A Brewer With Hope in the Hereafter
"Glory hallelujah!" shouts the figure at the podium, gesturing excitedly. "Can somebody give me an amen?"
Mark Thompson, owner and master brewer of Starr Hill Brewing in Crozet, Va., is doing his beer-evangelist shtick at a Brickskeller holiday beer tasting. The crowd, sipping on a copper-colored, intensely malty doppelbock that Thompson has dubbed the Gift, responds with an enthusiastic "Amen!"
The 42-year-old Virginian has lofty ambitions. He learned brewing in the Pacific Northwest and returned to his home town of Charlottesville in 1999 to operate a brew pub that had been founded 12 years earlier by two grandsons of author William Faulkner. He brewed beer for the pub on the premises, and he contracted out the kegged and bottled versions of his beers to Old Dominion Brewing in Ashburn. In 2005 he moved all of his brewing operations to a former Swanson frozen food plant in nearby Crozet, and last year he shuttered the restaurant to concentrate on beermaking. He says he aims to make Starr Hill a national craft brand, like Samuel Adams or Sierra Nevada, over the next 10 years.
That's a tall order, considering that he brewed 4,300 barrels last year -- and that his beers are available only in a swath of Virginia.
But Thompson will have the help of an influential partner: Anheuser-Busch. The nation's largest brewer recently acquired a minority stake in Starr Hill (how much, no one is saying) and will act as "master distributor" for Starr Hill brands, aiding their expansion into new markets. "That will help me focus on making great beer," says Thompson, who insists he will maintain complete creative control over his products.
Thompson calls himself a beer minimalist, limiting most of his recipes to "three malts, two hops, one yeast." No exotic herbs and spices, no intricate blend of a dozen hops. He views beer's primary purpose as that of a social lubricant that "helps people interact with one another." The way he sees it, beers that are too complicated or too strong or too bitter interfere with that mission.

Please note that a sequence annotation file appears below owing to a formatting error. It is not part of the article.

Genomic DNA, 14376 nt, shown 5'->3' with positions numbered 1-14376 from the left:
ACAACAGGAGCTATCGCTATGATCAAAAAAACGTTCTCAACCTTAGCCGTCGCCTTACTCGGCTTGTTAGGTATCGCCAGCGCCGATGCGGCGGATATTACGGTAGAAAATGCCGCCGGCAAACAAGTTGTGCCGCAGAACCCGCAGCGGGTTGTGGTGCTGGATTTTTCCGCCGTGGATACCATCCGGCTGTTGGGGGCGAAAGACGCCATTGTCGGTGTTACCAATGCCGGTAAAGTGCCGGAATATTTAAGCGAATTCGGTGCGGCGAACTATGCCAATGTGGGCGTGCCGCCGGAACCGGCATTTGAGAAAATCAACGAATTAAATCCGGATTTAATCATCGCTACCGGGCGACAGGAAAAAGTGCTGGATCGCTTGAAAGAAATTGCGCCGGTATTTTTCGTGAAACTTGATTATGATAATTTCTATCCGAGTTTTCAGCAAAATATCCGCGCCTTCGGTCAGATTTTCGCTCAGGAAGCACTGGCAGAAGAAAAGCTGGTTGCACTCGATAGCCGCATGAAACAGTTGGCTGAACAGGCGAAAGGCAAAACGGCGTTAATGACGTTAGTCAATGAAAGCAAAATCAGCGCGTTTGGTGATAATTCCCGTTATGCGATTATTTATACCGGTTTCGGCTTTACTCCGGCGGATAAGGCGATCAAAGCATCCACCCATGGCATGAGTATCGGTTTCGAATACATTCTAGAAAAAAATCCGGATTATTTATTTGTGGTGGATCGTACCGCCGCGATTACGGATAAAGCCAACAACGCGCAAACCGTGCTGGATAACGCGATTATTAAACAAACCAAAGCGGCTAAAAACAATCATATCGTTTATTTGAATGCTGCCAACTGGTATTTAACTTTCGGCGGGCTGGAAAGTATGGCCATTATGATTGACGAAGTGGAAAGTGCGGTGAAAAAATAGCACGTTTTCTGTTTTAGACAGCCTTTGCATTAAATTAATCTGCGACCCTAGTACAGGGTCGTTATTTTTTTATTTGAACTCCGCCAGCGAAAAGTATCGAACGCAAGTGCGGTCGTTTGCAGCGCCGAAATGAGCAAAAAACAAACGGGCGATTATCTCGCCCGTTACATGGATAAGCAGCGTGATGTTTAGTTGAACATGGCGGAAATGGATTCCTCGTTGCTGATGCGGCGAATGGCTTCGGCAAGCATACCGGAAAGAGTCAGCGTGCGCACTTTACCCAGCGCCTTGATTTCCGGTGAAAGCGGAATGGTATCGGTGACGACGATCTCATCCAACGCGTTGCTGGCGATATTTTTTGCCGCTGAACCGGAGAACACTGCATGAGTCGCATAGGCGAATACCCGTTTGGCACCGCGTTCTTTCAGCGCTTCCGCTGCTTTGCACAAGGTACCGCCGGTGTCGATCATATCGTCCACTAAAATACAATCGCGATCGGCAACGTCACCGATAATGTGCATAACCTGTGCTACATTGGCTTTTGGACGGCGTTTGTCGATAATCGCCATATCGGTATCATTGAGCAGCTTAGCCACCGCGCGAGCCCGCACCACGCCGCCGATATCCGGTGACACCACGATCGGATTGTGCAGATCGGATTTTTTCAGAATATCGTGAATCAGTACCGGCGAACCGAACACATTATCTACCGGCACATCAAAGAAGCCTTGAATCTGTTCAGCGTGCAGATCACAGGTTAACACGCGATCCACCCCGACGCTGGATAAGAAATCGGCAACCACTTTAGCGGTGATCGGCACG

Thompson's brews are true session beers, the kind you can sip all evening while jawing over sports and politics at your local pub. His Jomo Lager is a gateway beer, a malt-accented amber lager midway between Yuengling and Sam Adams in terms of body and flavor. Starr Hill Pale Ale is a well-balanced example of the style: Thompson uses Cascade hops with restraint to give the ale a delicate fruitiness instead of the bowl-you-over pine and grapefruit flavor that this hop is capable of. Starr Hill Amber Ale is more or less of the Irish red genre, with crystal malt lending a caramel sweetness and a dash of chocolate malt adding a roasty note.
The most distinctive of Starr Hill's four year-round bottled beers, Dark Starr Stout, is also its most decorated; it accounts for four of 11 medals the brewery has won in Great American Beer Festival competitions. Thompson developed the recipe for this Irish-style dry stout during a stint with Mile High Brewing, a short-lived Denver operation that he helped set up in 1995. He collaborated with Thompson Mambe, an African brewmaster who had worked at Guinness's St. James Gate brewery in Dublin. Mile High closed after one year, but the stout recipe followed Thompson back East.
Dark Starr has an aroma of freshly ground coffee, an initial flavor of bittersweet chocolate and a dry, espresso-like finish. It's a little more potent than a draft Guinness, although at 4.6 percent alcohol by volume, it's modest in strength. It's also noticeably roastier but still light on the palate, with a refreshing acidity. Like Guinness, it would pair well with most kinds of shellfish.
Thompson supplements his everyday drinking beers with a line of more assertive, draft-only seasonals. Next week, look for his doppelbock to yield to Northern Lights, an India pale ale.
Thompson's beer evangelist act can get a little loud, and he apologizes for his intensity. "Sharing the gift of great beer is my mission, and I believe in it fervently," he says. (He also brews a German-style wheat beer, available in kegs only, called the Love.)
The Bible teaches that a prophet is least likely to be accepted by his own countrymen. As Thompson begins the first phase of his expansion -- blanketing Virginia -- he hopes the opposite is true for brewers, even evangelizing ones.
Greg Kitsock can be reached firstname.lastname@example.org.